4. 4. Vol . I : Issue. 1 ISSN:2250 - 1940 correlated. Role stress showed positive impact on job satisfaction which may be due to the fact that people work hard when they have to work under pressure. Multiple regression analysis was applied to find the combined effect on the job satisfaction. The employees of both Class II and III were compared on all three variables; it was found that both the groups differed significantly. Class III employees scored significantly high on the entire scale in comparison to the Class II employees which is signified by their mean values. References 1. Groenewegen, P.P, Hutten, J.B (1991). Workload and Job Satisfaction among General Practitioners, Social Science Medical, Vol. 32, No.10, pp. 1111-1119. 2. Sinha, J.B.P and Singh, S (1995). Employees Satisfaction and its Organization Predictors, Indian Journal of Industrial Relations, Vol. 31, No.2. 3. Srivastava, S.K and Roy (1996). Work Adjustment and Job Satisfaction among Pro and Anti Management Workers, Management and Labour Studies, Vol. 21, No- 4, October. 4. Chen YM, Chen SH, Tsai CY, and Lo LY (2007). Role Stress and Job Satisfaction for Nurse Specialists, Journal of Advanced Nursing, Vol.59, No.5, pp.497-509. 5. Jefferey S Ram, Irving M Lane, and Dirk D Steiner (1991). A Current Look at the Job Satisfaction/ Life Satisfaction Relationship: Review and Future Considerations, Human Relations, Vol. 44, No. 3, pp. 287-307. 6. Khaleque, A, Hossain, MM and Hoque, ME (1992). Job Satisfaction, Mental Health, Fatigue & Performance of Industrial Workers, Psychological Studies, Vol.3, No.37, pp. 224-228. SELP AWARD Scientist and academicians with outstanding contribution in their academic and social service fields are honoured by the trust by confirming them awards on the recommendation of the experts. Resume should be submitted to the president of the trust in the concerned application forms. SELP- Young Social Scientist Award Academician and researchers in the field of social sciences below the age of 40 are motivated in their field. SELP - Best Faculty Award To motivate the college teachers belong to the social sciences subject with the age of below 35 years are eligible to apply. Ambethkar Social Service Award Those who are contributing outstanding performance in the field of upliftment of weaker sections are eligible to apply. Periyar Social Reformer Award Those who are contributing outstanding performance in the field of inter caste marriage, abolition of caste and religions are eligible to apply. Research Explorer 34 January - June 2012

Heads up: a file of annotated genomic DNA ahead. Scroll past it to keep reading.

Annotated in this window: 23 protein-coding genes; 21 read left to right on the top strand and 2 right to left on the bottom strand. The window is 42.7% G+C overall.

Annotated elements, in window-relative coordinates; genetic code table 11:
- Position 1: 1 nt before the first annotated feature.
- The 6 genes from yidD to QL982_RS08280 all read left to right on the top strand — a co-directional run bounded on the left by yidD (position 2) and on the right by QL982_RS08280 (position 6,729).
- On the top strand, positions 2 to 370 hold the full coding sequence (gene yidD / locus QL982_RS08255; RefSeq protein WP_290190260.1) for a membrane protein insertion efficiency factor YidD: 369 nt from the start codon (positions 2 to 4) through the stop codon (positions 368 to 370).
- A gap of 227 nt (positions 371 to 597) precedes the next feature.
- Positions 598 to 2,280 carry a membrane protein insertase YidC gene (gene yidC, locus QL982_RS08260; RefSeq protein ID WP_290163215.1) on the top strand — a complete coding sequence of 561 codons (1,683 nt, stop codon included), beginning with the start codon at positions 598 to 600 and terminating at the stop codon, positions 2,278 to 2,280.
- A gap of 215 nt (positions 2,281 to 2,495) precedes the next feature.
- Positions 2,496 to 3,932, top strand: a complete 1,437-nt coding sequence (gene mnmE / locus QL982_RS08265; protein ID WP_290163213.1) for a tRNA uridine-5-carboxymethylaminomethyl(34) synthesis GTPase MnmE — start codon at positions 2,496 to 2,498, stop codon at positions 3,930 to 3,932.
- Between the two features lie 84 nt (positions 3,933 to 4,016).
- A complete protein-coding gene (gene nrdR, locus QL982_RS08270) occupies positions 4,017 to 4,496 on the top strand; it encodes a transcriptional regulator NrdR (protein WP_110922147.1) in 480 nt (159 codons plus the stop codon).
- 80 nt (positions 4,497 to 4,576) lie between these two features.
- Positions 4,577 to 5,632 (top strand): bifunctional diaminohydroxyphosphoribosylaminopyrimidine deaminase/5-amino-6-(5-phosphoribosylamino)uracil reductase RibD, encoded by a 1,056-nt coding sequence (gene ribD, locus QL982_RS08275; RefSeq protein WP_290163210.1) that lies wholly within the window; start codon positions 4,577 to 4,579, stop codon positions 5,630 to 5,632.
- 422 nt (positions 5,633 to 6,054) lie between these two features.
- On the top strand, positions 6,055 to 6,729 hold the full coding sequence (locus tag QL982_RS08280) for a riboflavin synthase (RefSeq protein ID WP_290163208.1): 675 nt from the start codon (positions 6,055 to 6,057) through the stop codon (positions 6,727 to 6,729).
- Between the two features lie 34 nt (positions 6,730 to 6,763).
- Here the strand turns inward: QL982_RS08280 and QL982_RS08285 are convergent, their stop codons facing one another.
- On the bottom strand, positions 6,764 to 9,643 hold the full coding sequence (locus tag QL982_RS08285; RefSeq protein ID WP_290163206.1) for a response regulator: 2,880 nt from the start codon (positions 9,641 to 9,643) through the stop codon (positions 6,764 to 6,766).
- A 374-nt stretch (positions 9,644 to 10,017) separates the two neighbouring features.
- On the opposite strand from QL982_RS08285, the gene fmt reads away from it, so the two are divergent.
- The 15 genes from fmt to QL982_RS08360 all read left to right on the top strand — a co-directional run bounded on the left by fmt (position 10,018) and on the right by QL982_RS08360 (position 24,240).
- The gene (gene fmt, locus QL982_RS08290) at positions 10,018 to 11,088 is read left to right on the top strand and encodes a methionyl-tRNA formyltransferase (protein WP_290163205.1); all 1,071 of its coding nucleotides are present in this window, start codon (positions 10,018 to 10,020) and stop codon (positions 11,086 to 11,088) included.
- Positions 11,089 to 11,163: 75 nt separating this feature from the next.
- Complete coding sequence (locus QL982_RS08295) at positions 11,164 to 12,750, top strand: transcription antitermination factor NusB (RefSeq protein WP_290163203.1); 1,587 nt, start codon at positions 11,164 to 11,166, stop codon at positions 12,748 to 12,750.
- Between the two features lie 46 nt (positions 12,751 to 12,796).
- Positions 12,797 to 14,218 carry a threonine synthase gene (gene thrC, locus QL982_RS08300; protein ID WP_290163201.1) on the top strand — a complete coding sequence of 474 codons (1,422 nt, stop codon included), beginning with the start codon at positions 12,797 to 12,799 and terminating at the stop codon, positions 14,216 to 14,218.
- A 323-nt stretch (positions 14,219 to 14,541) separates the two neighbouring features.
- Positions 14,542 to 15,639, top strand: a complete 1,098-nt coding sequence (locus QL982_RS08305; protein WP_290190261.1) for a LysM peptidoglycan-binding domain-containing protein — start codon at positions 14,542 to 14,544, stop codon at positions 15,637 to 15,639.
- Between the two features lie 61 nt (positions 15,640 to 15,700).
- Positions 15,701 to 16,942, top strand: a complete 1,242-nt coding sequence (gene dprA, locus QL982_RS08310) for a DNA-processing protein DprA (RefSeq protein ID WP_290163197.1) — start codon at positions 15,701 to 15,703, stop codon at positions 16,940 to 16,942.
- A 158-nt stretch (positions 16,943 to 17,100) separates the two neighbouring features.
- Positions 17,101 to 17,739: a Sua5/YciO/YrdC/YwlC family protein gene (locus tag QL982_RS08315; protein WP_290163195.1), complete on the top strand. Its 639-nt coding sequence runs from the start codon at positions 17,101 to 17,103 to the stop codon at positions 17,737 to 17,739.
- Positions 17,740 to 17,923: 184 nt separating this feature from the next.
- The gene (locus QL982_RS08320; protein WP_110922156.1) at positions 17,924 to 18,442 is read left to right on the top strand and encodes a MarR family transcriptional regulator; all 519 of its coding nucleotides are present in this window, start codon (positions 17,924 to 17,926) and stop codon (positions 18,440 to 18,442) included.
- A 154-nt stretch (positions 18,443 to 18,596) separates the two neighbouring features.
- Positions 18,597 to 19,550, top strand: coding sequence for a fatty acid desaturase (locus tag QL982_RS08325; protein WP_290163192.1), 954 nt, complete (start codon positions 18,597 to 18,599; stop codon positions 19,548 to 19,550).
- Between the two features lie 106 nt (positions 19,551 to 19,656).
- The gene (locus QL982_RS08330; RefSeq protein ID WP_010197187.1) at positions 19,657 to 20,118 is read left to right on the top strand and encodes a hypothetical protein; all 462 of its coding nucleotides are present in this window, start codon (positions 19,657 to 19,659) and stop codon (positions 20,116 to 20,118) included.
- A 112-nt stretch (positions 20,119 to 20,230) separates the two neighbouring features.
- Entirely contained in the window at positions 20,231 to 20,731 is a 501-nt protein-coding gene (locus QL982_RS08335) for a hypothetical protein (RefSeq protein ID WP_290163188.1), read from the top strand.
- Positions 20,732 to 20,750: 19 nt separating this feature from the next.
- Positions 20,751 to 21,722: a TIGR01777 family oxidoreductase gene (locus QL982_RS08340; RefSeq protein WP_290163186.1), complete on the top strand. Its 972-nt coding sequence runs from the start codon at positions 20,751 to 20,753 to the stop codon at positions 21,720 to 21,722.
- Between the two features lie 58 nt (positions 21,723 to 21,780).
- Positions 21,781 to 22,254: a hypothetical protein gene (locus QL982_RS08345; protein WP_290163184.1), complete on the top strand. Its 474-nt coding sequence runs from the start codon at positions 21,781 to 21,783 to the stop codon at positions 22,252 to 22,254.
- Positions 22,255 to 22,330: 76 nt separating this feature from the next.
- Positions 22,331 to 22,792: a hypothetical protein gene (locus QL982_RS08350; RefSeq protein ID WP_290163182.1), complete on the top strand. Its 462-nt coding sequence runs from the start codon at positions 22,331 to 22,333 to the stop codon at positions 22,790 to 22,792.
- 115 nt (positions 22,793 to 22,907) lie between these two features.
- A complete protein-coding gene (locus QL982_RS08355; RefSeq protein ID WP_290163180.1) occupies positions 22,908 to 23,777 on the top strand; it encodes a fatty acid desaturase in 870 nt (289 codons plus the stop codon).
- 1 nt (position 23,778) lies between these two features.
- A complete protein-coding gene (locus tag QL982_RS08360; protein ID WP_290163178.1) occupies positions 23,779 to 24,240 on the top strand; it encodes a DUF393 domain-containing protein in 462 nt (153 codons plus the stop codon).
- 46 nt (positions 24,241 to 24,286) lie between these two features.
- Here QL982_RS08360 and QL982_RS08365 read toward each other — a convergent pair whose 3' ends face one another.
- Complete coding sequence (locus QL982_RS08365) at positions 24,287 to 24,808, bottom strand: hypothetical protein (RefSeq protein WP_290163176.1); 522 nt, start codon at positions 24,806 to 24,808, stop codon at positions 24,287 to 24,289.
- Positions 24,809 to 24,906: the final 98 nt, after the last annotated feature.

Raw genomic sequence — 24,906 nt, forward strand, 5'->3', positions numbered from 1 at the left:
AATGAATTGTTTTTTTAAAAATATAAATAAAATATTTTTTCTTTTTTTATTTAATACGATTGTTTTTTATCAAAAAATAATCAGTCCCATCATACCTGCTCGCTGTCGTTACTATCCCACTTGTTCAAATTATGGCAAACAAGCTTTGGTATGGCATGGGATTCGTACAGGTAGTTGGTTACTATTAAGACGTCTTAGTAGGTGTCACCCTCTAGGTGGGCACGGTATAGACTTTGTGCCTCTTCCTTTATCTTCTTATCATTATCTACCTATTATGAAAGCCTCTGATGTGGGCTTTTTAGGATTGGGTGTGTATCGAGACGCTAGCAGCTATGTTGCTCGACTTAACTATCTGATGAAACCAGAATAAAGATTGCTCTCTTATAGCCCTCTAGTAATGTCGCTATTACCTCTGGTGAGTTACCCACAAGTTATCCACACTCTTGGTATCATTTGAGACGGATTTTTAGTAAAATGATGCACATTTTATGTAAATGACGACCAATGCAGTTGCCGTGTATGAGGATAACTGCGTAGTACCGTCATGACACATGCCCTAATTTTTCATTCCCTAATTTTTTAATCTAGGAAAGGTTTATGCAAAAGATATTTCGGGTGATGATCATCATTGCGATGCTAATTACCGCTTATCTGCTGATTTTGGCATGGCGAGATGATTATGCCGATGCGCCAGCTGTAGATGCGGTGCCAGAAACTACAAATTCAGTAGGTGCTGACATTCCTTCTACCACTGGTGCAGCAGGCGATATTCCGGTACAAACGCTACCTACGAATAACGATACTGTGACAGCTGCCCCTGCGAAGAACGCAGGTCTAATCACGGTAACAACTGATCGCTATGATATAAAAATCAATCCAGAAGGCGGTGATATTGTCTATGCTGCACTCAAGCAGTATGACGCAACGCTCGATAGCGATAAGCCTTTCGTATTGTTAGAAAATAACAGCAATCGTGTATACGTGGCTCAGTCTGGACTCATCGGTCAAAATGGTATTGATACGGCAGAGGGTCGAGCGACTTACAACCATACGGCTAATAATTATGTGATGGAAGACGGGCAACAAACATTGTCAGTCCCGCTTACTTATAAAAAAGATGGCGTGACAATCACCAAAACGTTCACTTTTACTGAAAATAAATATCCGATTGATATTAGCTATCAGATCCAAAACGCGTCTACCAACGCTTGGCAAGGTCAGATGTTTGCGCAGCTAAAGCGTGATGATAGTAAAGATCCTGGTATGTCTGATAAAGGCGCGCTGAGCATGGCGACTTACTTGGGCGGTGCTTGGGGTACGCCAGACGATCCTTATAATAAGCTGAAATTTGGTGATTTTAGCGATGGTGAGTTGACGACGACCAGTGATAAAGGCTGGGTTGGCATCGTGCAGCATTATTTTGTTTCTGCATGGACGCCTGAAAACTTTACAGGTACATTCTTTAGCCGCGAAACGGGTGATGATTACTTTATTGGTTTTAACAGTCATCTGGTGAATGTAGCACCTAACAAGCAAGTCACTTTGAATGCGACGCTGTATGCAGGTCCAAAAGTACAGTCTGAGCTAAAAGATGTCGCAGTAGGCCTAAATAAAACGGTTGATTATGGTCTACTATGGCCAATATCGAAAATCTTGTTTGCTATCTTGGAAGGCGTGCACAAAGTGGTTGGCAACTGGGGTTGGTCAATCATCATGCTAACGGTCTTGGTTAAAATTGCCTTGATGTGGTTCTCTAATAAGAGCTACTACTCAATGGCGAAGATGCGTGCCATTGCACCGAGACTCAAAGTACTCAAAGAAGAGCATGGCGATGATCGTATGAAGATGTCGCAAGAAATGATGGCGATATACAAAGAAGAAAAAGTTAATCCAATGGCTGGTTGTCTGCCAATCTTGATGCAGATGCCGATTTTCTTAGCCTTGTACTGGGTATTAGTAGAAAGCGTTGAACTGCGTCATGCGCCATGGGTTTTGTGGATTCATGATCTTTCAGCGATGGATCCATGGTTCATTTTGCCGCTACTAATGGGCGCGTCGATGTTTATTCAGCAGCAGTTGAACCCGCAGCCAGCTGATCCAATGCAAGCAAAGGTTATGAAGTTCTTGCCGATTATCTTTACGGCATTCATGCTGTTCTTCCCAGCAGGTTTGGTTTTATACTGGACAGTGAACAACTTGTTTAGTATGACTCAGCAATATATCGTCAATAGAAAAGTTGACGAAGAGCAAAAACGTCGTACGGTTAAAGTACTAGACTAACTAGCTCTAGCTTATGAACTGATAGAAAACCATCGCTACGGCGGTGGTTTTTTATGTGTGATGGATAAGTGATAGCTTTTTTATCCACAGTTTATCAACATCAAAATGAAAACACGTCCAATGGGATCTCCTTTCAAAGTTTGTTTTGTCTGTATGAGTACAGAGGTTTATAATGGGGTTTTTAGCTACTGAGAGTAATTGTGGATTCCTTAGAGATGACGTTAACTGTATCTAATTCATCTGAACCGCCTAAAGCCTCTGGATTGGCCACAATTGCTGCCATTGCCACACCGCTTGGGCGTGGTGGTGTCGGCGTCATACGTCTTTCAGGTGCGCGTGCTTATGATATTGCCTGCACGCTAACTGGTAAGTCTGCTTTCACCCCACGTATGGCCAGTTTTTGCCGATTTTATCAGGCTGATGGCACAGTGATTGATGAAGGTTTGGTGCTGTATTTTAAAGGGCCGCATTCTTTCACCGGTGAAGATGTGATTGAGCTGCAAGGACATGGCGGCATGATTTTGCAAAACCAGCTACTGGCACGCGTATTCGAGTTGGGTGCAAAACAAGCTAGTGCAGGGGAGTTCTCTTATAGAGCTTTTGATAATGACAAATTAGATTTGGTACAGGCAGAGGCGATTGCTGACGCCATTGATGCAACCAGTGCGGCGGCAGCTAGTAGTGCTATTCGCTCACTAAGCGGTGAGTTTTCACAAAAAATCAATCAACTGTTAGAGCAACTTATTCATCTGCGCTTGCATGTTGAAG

5. 5. Vol . I : Issue. 1 ISSN:2250 - 1940 Despite the formation of specific polices and projects for dealing with rural poverty, and the implementation of a large number of programmes by the government and NGOs in pursuance of these policies, the impact on rural poverty in the country has not been minimal. The basic reason for the failure of many programmes is that they are simply not designed to do so. All programmes, which will be implemented by the NGOs, should be geographically and culturally specific (Charan , 2002). As long as poverty continues to exist it would be difficult to eliminate other rural problems. Simple legislation/programmes are not enough. Since acute economic crisis is the prime reason behind this problem the only method of withdrawing a child from work is by compensating the family adequately for the loss of income. In this corner point, all NGOs must and should think rather than to provide some alternative income generation programme to assisting producers organizations. If NGOs seriously wants to be in this field and, if so, necessarily specialize and they should think much larger scale programmes and project. Not only this, they should have high quality of human resource to mange themselves as organizations and their operations in a more Sinc e poverty is an intense socio-ec onomic p roblem N GOs shou ld requi res long term multipronged strategy to be carried out on a continuous basis. Although at policy level NGOs have been perceived as developmental agents, yet the scene at the grassroots level is not always in consonance with this subjectivity. It is so because base level Government functionaries some time see NGOs workers as outside encroaching/ occupying their space. (Baland and Robinson, 2001)1 And on other side few NGOs thinks different Government agencies are the main hurdles in their way. This may be the major weakness of many NGOs Their mutual interactions and even collaboration makes the effort more effective (Hussain, 2005). Here both Government and voluntary agencies should change their attitude and should be complimentary to each other and must take confidence in each other. The NGOs should make lot of homework in making people’s participation in educating and training to improve their of professional skills, overcoming behavior and cultural resistance of communities may be preferably involved in tackling the problem of rural poverty and always they should try to became closer to the local people. Many NGOs believe economic compulsion is not only the reason for rural poverty. The recent survey shows that more than 29.27% of working children is the need to supplement the family income while only 7.56% of child worker were required to gain employment to earn a minimum living for their families. Only 3.56% are working part time, to finance their own education besides contributing to the inadequate family income. So all NGOs must think in the way of giving more and more low cost job oriented education and their by encouraging more women joining the work force besides empowerment of women would go a long way in elimination of rural poverty( Lagace and Martha, 2007). Apart from the poverty, the second main reason is the present education system in our country. Many children are working because their parents want them to work for the reasons other than economic crises. For example child might lost his interest in the education, failed in the same class many times, corporal punishment by the teachers, parents might wanted to continue their family occupations in the early age, hanging with bad friends, threat of probable unemployment in the future, earn additional income to the family-etc. In short time any NGOs /Government cannot eradicate poverty, so NGOs should think about present education scenario and better concentrate on these topics.(Mashus, 2007). Few Authors (Aparan, 2001; Argyris, 2001) have Rural poverty related NGOs should re-examine their approaches in this field due to its inherent complexity and difference rather than relief and welfare programmes. They should exclusively focus on rural poverty related issues. If these kinds of NGOs could succeed in promoting sustainable livelihood for the poor, so that they can develop requisite level of expertise in rural poverty related sub sectors. And NGOs must think of much larger scale projects and draw financial and human resource from the mainstream. Polices and projects should adopt a holistic approach, taking in to the consideration socio economic set-up of working area. They should also enter into collaborative relation ships with Government agencies and other NGOs. NGOs try hard to solve grass-root level of problem and they should think in upgradation of living standards and education status more particularly of the women and child. More than this, NGOs should learn in employment generation in non-agricultural sectors will go a long in curbing the demand and supply of rural poverty (Aparan, 2001; Argyris, 2001). Research Explorer 36 January - June 2012